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Milltown, just outside of New Brunswick. I'm sure there are places to get coffee earlier, like a diner, or the local Dunken' Doughnuts, but so far no genuine coffee shops. I came from Portland, OR, so my standards are high I guess.

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Milltown, just outside of New Brunswick. I'm sure there are places to get coffee earlier, like a diner, or the local Dunken' Doughnuts, but so far no genuine coffee shops. I came from Portland, OR, so my standards are high I guess.

I was talking about actual coffee shops. There were a couple of them in the small town in NH I lived in.

I've never lived in the area you're living in though, so I can't comment on the presence or absence of coffee shops that open before noon. Sorry about the lack of coffee.

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Milltown, just outside of New Brunswick. I'm sure there are places to get coffee earlier, like a diner, or the local Dunken' Doughnuts, but so far no genuine coffee shops. I came from Portland, OR, so my standards are high I guess.

That's your problem - you're next to/in New Funswick :) By the way, before you get all high on exercise and healthy living, check out the grease trucks. They are awesome!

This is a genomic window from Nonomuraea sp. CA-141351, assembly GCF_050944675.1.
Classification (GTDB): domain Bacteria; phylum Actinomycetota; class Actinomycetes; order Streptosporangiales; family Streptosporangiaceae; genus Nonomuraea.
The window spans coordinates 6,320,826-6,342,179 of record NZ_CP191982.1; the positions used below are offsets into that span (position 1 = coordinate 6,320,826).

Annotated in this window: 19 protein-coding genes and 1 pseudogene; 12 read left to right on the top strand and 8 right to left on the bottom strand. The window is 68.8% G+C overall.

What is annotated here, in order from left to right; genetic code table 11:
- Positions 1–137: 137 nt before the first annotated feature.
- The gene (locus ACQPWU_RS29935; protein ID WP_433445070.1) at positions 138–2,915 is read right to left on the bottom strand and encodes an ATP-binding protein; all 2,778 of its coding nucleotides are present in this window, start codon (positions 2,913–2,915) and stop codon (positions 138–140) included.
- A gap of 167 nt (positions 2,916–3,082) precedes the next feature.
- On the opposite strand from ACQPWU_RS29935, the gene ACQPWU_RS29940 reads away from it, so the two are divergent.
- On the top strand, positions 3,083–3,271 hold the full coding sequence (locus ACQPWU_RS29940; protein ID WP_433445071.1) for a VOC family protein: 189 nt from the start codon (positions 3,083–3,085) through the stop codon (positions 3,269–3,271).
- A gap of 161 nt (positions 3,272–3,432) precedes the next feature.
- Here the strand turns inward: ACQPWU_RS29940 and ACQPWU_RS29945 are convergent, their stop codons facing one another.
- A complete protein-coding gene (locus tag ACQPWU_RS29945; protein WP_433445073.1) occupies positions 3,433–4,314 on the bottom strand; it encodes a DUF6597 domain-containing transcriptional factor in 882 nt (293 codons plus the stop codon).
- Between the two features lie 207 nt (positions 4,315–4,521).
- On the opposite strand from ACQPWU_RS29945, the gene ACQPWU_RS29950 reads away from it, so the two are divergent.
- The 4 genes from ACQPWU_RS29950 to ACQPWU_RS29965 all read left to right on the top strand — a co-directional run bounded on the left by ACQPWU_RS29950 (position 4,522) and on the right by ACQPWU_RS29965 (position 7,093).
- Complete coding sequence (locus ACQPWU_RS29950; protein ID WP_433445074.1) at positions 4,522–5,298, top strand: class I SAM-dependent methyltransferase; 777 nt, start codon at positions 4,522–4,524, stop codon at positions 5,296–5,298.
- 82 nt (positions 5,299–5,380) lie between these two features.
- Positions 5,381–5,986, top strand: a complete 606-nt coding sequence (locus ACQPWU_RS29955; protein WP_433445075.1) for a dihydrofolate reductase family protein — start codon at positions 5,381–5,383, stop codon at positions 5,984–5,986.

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Ok, so I'm here now.

I spent the first couple of days visiting with family and doing grocery runs to stock our apartment. We also bought paint (squee!) and will be spending the afternoon priming our living room. Moving from the west coast to the prairies, the biggest culture shock has been food. We went to a small supermarket to pick up some essentials, and they didn't have hot sauce. Not only that, but all of the food that was not strictly standard North American fare took up one quarter of one side of an aisle, and was labelled "Chinese and Mexican". This is in the middle of downtown in a major city! In my old neighbourhood, even the smallest grocery stores would have ten different kinds of chili sauce, various marinades (hoisin, sesame oil, different kinds of Teriyaki organized by country/region etc), tons of pre-made curry packets, edamame, gai lan (or at least bok choi and shanghai bok choi), bean sprouts, proper jasmine, etc etc etc. I guess I got a lot more used to living in a diverse area than I thought. Our new mission is going to Chinatown and finding out where to get the food we love. I can't live like my mother-in-law, who insists that medium salsa is far too spicy and burns her mouth!